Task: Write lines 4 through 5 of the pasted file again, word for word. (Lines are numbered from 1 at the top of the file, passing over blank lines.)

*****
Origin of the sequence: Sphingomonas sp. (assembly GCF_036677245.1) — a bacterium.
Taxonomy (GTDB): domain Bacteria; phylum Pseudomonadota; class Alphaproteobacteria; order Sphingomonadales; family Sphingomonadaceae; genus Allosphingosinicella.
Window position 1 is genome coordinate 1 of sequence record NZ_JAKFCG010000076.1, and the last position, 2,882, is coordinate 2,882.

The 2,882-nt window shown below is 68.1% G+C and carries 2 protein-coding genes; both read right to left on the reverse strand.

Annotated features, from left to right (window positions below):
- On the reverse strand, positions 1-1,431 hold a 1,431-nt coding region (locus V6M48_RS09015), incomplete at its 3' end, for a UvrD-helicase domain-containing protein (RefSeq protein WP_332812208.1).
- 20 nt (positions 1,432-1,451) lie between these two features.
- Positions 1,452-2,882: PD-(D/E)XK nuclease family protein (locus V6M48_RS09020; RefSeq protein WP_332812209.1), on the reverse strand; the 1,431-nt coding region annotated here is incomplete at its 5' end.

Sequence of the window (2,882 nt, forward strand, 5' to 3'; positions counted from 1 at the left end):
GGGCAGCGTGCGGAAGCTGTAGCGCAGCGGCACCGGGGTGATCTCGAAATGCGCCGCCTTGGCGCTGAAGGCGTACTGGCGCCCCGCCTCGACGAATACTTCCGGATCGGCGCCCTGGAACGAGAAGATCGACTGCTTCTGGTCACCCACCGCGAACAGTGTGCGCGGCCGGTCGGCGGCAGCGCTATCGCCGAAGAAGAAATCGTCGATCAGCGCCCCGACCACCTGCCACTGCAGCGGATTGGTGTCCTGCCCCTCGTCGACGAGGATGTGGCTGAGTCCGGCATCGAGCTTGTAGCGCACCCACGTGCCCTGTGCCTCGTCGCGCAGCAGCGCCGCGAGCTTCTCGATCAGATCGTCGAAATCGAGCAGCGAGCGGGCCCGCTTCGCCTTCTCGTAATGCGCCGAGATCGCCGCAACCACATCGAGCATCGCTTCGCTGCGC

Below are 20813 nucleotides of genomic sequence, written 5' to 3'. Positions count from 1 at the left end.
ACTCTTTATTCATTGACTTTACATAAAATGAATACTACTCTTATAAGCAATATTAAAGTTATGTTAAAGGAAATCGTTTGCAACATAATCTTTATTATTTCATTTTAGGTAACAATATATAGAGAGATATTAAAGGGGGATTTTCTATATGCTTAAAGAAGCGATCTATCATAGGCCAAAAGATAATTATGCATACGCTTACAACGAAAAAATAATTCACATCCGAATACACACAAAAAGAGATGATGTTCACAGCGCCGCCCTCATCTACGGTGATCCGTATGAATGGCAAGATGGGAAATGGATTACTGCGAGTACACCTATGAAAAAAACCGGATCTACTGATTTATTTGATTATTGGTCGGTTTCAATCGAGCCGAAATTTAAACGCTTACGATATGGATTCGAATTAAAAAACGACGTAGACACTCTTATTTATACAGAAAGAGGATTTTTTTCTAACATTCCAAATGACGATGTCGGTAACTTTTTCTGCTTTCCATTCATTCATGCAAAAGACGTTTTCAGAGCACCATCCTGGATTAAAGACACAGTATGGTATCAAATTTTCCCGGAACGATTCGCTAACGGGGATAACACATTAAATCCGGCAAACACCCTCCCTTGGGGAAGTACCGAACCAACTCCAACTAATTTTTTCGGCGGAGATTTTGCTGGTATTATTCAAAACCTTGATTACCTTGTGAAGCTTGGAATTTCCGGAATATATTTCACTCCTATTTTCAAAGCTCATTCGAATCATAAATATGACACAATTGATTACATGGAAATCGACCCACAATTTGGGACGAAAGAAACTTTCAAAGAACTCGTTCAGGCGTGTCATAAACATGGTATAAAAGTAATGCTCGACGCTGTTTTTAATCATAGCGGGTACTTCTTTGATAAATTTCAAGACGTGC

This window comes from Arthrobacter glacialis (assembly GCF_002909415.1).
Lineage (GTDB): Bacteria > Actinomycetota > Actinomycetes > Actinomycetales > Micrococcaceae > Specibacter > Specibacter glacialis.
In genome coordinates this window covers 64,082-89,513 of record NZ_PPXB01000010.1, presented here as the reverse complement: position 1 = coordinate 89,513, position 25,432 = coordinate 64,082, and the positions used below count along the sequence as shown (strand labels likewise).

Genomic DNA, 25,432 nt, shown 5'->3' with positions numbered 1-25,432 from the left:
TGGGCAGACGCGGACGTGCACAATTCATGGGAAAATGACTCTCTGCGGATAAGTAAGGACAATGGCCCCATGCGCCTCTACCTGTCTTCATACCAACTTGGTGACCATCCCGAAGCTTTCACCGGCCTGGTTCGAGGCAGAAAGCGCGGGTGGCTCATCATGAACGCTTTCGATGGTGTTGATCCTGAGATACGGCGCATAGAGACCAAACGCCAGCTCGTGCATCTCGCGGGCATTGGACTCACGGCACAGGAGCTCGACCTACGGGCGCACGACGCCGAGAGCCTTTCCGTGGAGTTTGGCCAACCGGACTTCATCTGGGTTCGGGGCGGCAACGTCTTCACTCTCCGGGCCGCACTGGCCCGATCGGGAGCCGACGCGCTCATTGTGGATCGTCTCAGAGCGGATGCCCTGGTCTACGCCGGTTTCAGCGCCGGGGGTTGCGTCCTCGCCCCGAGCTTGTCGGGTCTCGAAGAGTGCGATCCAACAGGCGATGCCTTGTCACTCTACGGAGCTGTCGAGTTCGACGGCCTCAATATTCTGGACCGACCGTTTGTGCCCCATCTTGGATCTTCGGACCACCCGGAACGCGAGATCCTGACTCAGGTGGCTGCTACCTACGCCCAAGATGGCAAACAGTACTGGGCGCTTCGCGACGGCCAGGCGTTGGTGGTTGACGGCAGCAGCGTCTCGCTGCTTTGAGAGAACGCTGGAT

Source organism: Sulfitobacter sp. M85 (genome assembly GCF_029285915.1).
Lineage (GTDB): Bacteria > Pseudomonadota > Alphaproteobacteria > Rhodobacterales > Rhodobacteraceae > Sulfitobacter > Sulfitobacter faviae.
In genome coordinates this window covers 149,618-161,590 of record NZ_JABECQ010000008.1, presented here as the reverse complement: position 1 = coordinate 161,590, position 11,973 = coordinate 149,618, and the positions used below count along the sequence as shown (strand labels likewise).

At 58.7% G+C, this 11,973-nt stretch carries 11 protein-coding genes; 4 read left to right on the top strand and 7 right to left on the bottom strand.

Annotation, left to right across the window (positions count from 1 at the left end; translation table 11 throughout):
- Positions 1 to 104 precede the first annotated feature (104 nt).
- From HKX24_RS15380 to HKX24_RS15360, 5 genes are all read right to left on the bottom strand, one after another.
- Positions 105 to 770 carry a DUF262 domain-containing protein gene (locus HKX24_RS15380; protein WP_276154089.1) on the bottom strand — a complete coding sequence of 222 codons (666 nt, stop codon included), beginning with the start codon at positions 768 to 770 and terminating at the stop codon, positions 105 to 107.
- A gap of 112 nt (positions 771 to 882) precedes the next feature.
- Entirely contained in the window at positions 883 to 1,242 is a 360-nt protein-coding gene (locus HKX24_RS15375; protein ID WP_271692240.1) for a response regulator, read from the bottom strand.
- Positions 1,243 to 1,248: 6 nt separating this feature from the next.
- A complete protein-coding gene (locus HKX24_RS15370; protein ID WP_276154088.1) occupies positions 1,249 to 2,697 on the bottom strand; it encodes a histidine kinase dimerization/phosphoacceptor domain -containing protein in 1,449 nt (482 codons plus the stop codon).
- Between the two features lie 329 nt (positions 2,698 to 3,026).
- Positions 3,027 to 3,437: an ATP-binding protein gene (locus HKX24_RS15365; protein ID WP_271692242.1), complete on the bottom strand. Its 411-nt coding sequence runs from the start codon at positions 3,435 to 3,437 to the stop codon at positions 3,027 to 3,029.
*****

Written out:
The 2,882-nt window shown below is 68.1% G+C and carries 2 protein-coding genes; both read right to left on the reverse strand.

Annotated features, from left to right (window positions below):